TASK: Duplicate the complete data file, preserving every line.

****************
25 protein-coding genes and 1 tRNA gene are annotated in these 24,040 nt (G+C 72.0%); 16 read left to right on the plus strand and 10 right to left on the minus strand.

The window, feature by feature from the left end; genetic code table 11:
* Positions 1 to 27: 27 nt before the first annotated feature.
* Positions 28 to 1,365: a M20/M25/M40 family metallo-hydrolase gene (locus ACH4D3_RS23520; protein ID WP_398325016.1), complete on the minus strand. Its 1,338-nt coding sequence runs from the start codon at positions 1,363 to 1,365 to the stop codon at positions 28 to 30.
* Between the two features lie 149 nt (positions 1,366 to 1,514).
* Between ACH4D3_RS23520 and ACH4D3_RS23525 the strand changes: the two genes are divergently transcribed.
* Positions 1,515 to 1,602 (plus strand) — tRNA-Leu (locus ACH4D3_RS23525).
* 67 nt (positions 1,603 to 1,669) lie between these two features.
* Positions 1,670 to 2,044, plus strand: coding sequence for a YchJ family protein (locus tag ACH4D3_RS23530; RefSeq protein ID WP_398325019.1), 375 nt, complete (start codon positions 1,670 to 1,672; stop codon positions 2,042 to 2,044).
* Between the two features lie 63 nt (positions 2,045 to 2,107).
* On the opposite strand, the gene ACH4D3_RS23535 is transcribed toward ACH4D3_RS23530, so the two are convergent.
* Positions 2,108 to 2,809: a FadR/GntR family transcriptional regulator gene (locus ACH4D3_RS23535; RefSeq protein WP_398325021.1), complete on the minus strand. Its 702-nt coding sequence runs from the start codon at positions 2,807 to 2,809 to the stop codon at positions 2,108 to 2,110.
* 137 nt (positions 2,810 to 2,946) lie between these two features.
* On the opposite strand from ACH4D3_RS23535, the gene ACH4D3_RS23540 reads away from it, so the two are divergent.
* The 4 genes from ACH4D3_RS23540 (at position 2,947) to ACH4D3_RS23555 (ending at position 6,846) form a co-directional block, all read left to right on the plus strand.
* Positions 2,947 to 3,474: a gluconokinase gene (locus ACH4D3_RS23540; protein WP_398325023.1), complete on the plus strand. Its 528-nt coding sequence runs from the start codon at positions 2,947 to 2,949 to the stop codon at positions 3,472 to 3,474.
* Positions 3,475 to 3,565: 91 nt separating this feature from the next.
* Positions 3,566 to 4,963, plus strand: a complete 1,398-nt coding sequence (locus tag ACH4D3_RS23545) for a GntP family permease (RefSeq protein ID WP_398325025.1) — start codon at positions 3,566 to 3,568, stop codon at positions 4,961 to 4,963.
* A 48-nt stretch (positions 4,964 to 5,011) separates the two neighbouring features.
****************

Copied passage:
25 protein-coding genes and 1 tRNA gene are annotated in these 24,040 nt (G+C 72.0%); 16 read left to right on the plus strand and 10 right to left on the minus strand.

The window, feature by feature from the left end; genetic code table 11:
* Positions 1 to 27: 27 nt before the first annotated feature.
* Positions 28 to 1,365: a M20/M25/M40 family metallo-hydrolase gene (locus ACH4D3_RS23520; protein ID WP_398325016.1), complete on the minus strand. Its 1,338-nt coding sequence runs from the start codon at positions 1,363 to 1,365 to the stop codon at positions 28 to 30.
* Between the two features lie 149 nt (positions 1,366 to 1,514).
* Between ACH4D3_RS23520 and ACH4D3_RS23525 the strand changes: the two genes are divergently transcribed.
* Positions 1,515 to 1,602 (plus strand) — tRNA-Leu (locus ACH4D3_RS23525).
* 67 nt (positions 1,603 to 1,669) lie between these two features.
* Positions 1,670 to 2,044, plus strand: coding sequence for a YchJ family protein (locus tag ACH4D3_RS23530; RefSeq protein ID WP_398325019.1), 375 nt, complete (start codon positions 1,670 to 1,672; stop codon positions 2,042 to 2,044).
* Between the two features lie 63 nt (positions 2,045 to 2,107).
* On the opposite strand, the gene ACH4D3_RS23535 is transcribed toward ACH4D3_RS23530, so the two are convergent.
* Positions 2,108 to 2,809: a FadR/GntR family transcriptional regulator gene (locus ACH4D3_RS23535; RefSeq protein WP_398325021.1), complete on the minus strand. Its 702-nt coding sequence runs from the start codon at positions 2,807 to 2,809 to the stop codon at positions 2,108 to 2,110.
* 137 nt (positions 2,810 to 2,946) lie between these two features.
* On the opposite strand from ACH4D3_RS23535, the gene ACH4D3_RS23540 reads away from it, so the two are divergent.
* The 4 genes from ACH4D3_RS23540 (at position 2,947) to ACH4D3_RS23555 (ending at position 6,846) form a co-directional block, all read left to right on the plus strand.
* Positions 2,947 to 3,474: a gluconokinase gene (locus ACH4D3_RS23540; protein WP_398325023.1), complete on the plus strand. Its 528-nt coding sequence runs from the start codon at positions 2,947 to 2,949 to the stop codon at positions 3,472 to 3,474.
* Positions 3,475 to 3,565: 91 nt separating this feature from the next.
* Positions 3,566 to 4,963, plus strand: a complete 1,398-nt coding sequence (locus tag ACH4D3_RS23545) for a GntP family permease (RefSeq protein ID WP_398325025.1) — start codon at positions 3,566 to 3,568, stop codon at positions 4,961 to 4,963.
* A 48-nt stretch (positions 4,964 to 5,011) separates the two neighbouring features.